Replication data for: Does collective action improve the performance of actors in the njansang (Ricinodendron heudelotii) value chain? Insights from Cameroon’s experience uri icon


  • Over the past decade the potential of under-utilized food products to contribute to rural livelihoods has been recognised by development practitioners, researchers, donors and civil societies. In view of this, value chain development (VCD) of these products and its importance for rural development is increasingly becoming an important topic for discussion. In Cameroon, development and research organizations have promoted the commercialization of Ricinodendron heudelotii (Baill.) Pierre ex Pax., locally known as Njansang which is under-utilized species found in West and Central Africa. The aim of these initiatives is to alleviate poverty through activities like traini ng on production, processing and collective marketing. After 10 years, it is imperative to know how collective action interventions have influenced the development of the value chain. This study therefore assesses the effects of collective action on producers’ livelihoods and the business performance of traders involved in the njansang value chain. The “5 capitals” framework, which is a tool for assessing the poverty impacts of value chain interventions, was employed. Sixteen focus group discussions were held with producers and traders involved in the njansang value chain in the West, Centre and East regions of Cameroon. A survey using structured questionnaires was also administered with 169 producers and 15 traders on their perception of the impacts of collective action interventions. The results indicate that farmers have benefitted from collective action through improved processing techniques, increased income resulting from economies of scale, as well as social benefits. Traders have gained through bulk buying from producers, reducing their transaction costs and improved consistency in supply. It is concluded that, among others, collective action can be an important entry point for the promotion of under-utilized species. However, it needs to be complemented with other interventions such as financial support which can help farmers to reduce side selling outside the group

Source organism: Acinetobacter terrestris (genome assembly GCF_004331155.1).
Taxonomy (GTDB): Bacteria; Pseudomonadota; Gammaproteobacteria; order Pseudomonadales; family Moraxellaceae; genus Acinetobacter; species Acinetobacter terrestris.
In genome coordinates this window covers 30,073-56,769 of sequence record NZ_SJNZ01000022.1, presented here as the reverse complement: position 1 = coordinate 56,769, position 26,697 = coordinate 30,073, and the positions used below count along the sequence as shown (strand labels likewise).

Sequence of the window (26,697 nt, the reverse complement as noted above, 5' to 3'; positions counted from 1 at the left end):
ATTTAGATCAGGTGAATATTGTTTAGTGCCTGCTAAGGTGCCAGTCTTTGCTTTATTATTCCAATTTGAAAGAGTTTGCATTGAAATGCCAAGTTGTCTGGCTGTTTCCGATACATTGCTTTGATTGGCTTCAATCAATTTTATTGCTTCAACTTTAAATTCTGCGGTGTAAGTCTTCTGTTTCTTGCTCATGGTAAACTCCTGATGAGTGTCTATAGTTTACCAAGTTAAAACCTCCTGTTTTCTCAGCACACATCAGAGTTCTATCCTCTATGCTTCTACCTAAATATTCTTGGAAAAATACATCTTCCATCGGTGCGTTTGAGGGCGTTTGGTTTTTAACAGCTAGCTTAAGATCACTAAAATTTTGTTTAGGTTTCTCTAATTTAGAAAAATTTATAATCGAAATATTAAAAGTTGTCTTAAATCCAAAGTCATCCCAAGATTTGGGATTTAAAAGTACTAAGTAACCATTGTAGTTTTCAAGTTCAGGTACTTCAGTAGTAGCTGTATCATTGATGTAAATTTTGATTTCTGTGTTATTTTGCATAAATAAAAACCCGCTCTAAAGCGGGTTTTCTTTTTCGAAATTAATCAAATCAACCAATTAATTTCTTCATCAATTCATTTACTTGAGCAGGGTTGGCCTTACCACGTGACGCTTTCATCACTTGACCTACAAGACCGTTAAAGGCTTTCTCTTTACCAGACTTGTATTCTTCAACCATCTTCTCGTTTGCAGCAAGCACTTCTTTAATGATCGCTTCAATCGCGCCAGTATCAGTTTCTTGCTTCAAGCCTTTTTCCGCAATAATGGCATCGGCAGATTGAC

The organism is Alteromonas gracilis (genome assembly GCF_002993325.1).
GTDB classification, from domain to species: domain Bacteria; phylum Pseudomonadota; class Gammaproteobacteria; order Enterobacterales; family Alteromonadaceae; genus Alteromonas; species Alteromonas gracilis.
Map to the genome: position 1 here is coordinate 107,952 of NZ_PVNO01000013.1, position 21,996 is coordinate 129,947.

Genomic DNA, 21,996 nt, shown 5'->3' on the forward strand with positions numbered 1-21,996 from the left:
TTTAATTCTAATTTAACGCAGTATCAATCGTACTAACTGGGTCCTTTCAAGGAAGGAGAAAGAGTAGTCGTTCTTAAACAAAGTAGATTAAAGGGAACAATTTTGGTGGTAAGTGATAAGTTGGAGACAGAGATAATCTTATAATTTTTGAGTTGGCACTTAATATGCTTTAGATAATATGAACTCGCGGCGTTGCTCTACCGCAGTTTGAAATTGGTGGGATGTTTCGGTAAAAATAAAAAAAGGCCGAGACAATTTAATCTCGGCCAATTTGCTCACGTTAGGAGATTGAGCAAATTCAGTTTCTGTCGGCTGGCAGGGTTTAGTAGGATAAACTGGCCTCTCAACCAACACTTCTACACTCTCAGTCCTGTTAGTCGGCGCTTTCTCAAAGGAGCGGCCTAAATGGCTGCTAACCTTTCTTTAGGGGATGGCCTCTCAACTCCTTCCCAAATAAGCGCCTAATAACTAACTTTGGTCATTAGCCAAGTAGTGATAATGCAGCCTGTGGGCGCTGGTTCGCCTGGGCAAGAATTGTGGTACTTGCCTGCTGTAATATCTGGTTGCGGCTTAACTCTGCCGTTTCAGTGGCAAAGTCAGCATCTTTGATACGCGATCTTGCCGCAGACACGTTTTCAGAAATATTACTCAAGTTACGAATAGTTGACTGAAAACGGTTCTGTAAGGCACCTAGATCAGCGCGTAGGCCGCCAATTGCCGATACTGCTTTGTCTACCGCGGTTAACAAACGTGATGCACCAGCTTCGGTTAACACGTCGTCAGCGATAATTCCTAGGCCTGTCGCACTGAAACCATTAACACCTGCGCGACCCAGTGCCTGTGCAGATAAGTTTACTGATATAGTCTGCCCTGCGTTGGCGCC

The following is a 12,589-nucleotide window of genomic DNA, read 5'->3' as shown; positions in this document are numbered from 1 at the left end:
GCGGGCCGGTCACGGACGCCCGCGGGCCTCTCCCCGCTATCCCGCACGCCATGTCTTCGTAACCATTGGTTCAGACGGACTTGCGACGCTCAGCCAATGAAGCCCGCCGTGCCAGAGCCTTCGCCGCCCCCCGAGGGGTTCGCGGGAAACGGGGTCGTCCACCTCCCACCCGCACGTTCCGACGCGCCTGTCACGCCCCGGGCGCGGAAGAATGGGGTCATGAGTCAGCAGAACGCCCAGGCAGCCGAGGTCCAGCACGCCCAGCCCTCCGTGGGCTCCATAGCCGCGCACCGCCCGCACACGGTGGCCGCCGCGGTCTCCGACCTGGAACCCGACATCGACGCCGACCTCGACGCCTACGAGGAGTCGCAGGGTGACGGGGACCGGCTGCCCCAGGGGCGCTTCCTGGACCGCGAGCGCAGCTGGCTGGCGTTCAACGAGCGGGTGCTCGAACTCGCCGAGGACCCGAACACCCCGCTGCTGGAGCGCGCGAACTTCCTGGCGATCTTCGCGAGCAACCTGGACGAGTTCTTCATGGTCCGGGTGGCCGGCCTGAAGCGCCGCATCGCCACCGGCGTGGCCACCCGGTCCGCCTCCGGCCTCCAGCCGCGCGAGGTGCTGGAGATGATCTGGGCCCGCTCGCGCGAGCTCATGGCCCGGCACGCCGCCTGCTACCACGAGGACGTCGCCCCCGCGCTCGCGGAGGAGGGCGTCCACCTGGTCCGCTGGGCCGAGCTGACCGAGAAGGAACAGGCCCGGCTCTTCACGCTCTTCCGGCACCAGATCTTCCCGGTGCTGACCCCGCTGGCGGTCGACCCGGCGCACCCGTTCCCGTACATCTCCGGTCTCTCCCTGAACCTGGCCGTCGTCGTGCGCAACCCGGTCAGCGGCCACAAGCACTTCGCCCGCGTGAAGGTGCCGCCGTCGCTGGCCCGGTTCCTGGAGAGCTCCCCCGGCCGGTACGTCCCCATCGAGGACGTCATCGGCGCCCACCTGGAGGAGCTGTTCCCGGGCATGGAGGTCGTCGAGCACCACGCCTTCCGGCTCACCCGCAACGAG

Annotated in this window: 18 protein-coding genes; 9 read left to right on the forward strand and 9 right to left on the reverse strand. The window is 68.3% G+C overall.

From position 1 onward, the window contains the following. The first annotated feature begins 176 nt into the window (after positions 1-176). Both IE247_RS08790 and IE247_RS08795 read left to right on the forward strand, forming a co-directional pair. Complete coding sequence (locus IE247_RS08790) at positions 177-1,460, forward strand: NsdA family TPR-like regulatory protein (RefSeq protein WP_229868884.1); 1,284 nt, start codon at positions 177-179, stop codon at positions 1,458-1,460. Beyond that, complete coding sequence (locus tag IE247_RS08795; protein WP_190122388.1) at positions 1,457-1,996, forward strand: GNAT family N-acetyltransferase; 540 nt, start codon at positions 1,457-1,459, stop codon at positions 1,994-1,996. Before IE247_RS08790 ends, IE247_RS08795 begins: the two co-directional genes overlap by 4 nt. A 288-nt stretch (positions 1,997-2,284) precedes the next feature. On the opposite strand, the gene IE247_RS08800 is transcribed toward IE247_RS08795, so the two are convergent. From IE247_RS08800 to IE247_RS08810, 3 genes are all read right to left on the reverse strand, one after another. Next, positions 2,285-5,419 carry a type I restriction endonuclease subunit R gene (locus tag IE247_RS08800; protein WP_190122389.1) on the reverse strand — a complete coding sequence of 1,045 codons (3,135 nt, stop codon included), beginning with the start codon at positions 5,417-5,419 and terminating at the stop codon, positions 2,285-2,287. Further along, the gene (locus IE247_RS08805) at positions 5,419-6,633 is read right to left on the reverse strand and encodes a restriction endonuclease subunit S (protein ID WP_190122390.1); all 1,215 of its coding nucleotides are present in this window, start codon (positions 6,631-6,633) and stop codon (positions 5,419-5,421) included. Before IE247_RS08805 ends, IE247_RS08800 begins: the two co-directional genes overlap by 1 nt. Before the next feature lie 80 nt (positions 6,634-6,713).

publication date

  • 2014